Your desk or portable device

Synopsis

New Zealand’s human rights framework is directly relevant to a surprisingly large number of practice areas yet it is often underutilised in civil litigation.

This On Demand webinar is designed to assist practitioners in applying New Zealand’s human rights legislation, including NZ’s international treaty obligations.

It provides insights into how this can enhance legal advocacy and advance human rights more generally. 

Learning outcomes

  • Understand better the relevance and application of the human rights framework in a number of legal contexts and how the use of relevant legislation can help to improve your clients case.
  • Learn more about statutory interpretation and human rights principles so as to improve your advocacy and the likelihood of a positive outcome.
  • Gain insights into the role of the Human Rights Commission as an intervener in cases that raise human rights issues.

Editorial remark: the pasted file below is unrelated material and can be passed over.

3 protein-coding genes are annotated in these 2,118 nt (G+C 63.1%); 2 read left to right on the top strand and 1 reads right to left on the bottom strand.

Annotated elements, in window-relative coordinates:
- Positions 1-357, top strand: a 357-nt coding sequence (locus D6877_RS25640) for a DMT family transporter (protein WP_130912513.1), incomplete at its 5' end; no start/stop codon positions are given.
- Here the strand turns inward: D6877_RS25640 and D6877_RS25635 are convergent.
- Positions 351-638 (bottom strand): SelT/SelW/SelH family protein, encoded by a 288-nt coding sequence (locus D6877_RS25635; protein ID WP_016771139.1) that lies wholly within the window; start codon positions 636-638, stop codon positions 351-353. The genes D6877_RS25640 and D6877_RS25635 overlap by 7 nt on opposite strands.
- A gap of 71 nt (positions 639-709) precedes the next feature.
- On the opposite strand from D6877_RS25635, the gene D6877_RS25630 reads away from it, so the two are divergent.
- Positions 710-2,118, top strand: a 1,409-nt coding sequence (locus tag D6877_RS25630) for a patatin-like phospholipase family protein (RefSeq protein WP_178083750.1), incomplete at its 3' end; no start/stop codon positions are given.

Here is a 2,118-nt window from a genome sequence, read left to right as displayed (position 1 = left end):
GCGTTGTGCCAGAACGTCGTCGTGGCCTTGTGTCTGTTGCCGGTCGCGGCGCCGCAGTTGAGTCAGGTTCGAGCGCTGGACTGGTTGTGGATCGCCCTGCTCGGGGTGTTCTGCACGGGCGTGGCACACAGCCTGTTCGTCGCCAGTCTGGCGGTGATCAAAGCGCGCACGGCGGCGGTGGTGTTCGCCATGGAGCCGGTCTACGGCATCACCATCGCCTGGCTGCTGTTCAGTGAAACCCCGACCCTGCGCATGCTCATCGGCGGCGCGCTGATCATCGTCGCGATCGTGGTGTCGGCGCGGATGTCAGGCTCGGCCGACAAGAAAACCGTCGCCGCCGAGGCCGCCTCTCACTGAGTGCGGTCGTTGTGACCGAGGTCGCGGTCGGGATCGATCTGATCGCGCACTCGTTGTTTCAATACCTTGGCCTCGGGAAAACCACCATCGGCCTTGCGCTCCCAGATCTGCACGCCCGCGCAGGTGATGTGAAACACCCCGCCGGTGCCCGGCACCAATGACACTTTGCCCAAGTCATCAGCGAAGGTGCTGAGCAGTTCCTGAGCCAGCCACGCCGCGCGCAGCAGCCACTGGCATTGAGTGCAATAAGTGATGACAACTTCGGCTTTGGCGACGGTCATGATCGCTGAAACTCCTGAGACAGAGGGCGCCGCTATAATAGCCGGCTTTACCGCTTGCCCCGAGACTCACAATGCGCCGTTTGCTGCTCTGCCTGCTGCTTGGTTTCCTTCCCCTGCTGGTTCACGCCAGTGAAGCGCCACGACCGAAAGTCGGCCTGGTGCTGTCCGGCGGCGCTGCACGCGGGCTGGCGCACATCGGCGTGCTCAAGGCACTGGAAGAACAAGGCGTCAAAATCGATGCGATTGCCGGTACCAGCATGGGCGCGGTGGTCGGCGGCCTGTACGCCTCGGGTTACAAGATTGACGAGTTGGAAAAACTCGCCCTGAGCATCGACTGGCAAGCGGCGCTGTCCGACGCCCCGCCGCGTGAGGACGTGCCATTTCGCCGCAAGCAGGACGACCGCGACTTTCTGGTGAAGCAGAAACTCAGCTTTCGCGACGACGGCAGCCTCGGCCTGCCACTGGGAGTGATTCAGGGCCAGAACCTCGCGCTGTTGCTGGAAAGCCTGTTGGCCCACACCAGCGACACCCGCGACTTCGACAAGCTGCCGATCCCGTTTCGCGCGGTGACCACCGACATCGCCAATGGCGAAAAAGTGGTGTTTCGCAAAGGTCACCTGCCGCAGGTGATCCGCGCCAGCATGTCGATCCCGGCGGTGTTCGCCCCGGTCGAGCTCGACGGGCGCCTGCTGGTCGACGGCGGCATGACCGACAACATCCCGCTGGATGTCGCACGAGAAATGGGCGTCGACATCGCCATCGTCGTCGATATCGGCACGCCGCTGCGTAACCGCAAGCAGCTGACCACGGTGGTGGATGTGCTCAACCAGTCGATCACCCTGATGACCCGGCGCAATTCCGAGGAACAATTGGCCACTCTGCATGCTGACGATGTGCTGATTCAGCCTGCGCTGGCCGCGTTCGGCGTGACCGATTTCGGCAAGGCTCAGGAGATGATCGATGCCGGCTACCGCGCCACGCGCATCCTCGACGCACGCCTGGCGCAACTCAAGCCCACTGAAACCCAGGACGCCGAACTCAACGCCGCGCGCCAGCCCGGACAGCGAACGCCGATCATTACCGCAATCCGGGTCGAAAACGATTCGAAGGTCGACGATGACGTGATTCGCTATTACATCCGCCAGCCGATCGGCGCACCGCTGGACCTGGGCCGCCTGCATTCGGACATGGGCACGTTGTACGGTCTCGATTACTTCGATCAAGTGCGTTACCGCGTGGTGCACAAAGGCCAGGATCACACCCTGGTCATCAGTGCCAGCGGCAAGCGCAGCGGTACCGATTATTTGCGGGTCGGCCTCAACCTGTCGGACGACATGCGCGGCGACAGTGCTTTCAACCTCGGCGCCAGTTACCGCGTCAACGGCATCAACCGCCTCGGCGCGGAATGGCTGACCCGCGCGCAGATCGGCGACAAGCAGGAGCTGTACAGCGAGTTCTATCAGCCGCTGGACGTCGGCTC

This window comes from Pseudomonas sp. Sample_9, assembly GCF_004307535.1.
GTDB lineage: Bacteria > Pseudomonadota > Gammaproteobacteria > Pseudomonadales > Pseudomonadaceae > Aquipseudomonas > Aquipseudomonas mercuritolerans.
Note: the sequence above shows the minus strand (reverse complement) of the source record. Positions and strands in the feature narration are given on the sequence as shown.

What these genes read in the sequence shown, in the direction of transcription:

Who should view?

All civil litigators who may from time to time have cases where human rights are involved.

Order timeframe

Access details will be delivered via email within 15 minutes.

Presenters

Frances Joychild QC

Frances Joychild is a Queens Counsel whose practice includes a speciality in public and human rights law. 

She has practised from Auckland as a barrister for the last 22 years with a three year stint as a Law Commissioner.

Prior to that she worked as an investigator and then counsel for the Human Rights Commission. 

John Hancock
Senior Legal Adviser
Human Rights Commission

John is a Senior Legal Adviser at the Human Rights Commission. In that role, he has co-ordinated a number of the Commission’s interventions in major human rights cases in recent years.

Prior to that, he was Principal Adviser (Legal) at the Office of the Children’s Commissioner. He has also practiced as a Youth Advocate in the Auckland Youth Court and was the senior supervising solicitor at YouthLaw.

He also has extensive experience in law reform work and reporting related to New Zealand’s international human rights obligations.